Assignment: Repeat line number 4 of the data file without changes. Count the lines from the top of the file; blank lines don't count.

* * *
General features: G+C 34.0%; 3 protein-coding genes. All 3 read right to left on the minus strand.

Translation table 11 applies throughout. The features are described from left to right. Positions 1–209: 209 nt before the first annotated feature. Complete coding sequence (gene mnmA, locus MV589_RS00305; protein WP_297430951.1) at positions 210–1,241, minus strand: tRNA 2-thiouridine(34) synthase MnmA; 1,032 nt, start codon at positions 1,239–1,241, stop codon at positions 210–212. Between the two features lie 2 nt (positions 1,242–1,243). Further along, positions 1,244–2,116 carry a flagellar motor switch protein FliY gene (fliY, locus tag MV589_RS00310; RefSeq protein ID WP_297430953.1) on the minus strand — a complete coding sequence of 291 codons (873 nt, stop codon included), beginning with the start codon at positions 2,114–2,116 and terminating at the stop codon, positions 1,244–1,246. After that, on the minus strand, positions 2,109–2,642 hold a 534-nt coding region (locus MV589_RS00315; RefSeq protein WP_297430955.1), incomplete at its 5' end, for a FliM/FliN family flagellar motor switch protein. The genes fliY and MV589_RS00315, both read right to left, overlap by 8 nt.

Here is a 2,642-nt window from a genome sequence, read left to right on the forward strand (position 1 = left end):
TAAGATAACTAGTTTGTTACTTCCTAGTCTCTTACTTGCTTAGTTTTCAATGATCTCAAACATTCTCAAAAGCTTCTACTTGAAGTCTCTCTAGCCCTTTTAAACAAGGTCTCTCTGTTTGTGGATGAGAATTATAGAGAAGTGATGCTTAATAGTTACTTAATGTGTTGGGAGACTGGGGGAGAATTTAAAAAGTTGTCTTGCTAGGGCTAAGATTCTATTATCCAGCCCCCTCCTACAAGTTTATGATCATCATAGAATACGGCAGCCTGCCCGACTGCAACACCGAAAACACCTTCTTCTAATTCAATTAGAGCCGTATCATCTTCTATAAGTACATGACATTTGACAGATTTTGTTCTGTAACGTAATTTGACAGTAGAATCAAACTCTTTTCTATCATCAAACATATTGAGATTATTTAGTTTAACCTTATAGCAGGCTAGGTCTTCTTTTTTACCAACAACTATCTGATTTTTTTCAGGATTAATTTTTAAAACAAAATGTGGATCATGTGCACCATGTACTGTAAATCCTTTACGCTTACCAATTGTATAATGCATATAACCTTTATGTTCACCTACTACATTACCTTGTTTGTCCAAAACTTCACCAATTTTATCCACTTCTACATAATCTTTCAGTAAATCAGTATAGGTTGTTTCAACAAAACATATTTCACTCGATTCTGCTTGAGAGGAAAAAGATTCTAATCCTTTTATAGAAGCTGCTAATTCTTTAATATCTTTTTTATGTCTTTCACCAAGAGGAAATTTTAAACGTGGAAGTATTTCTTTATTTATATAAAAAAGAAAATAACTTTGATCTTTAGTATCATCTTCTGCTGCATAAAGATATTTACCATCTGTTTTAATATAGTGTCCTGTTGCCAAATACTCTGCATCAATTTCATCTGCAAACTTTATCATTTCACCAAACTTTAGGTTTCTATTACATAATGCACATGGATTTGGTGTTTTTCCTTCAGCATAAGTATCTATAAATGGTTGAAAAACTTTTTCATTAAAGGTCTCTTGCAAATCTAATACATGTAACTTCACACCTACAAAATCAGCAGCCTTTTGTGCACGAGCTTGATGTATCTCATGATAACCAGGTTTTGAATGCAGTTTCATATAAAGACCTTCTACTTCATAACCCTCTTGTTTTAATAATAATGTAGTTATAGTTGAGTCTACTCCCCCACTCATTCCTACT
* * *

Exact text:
TAAGATAACTAGTTTGTTACTTCCTAGTCTCTTACTTGCTTAGTTTTCAATGATCTCAAACATTCTCAAAAGCTTCTACTTGAAGTCTCTCTAGCCCTTTTAAACAAGGTCTCTCTGTTTGTGGATGAGAATTATAGAGAAGTGATGCTTAATAGTTACTTAATGTGTTGGGAGACTGGGGGAGAATTTAAAAAGTTGTCTTGCTAGGGCTAAGATTCTATTATCCAGCCCCCTCCTACAAGTTTATGATCATCATAGAATACGGCAGCCTGCCCGACTGCAACACCGAAAACACCTTCTTCTAATTCAATTAGAGCCGTATCATCTTCTATAAGTACATGACATTTGACAGATTTTGTTCTGTAACGTAATTTGACAGTAGAATCAAACTCTTTTCTATCATCAAACATATTGAGATTATTTAGTTTAACCTTATAGCAGGCTAGGTCTTCTTTTTTACCAACAACTATCTGATTTTTTTCAGGATTAATTTTTAAAACAAAATGTGGATCATGTGCACCATGTACTGTAAATCCTTTACGCTTACCAATTGTATAATGCATATAACCTTTATGTTCACCTACTACATTACCTTGTTTGTCCAAAACTTCACCAATTTTATCCACTTCTACATAATCTTTCAGTAAATCAGTATAGGTTGTTTCAACAAAACATATTTCACTCGATTCTGCTTGAGAGGAAAAAGATTCTAATCCTTTTATAGAAGCTGCTAATTCTTTAATATCTTTTTTATGTCTTTCACCAAGAGGAAATTTTAAACGTGGAAGTATTTCTTTATTTATATAAAAAAGAAAATAACTTTGATCTTTAGTATCATCTTCTGCTGCATAAAGATATTTACCATCTGTTTTAATATAGTGTCCTGTTGCCAAATACTCTGCATCAATTTCATCTGCAAACTTTATCATTTCACCAAACTTTAGGTTTCTATTACATAATGCACATGGATTTGGTGTTTTTCCTTCAGCATAAGTATCTATAAATGGTTGAAAAACTTTTTCATTAAAGGTCTCTTGCAAATCTAATACATGTAACTTCACACCTACAAAATCAGCAGCCTTTTGTGCACGAGCTTGATGTATCTCATGATAACCAGGTTTTGAATGCAGTTTCATATAAAGACCTTCTACTTCATAACCCTCTTGTTTTAATAATAATGTAGTTATAGTTGAGTCTACTCCCCCACTCATTCCTACT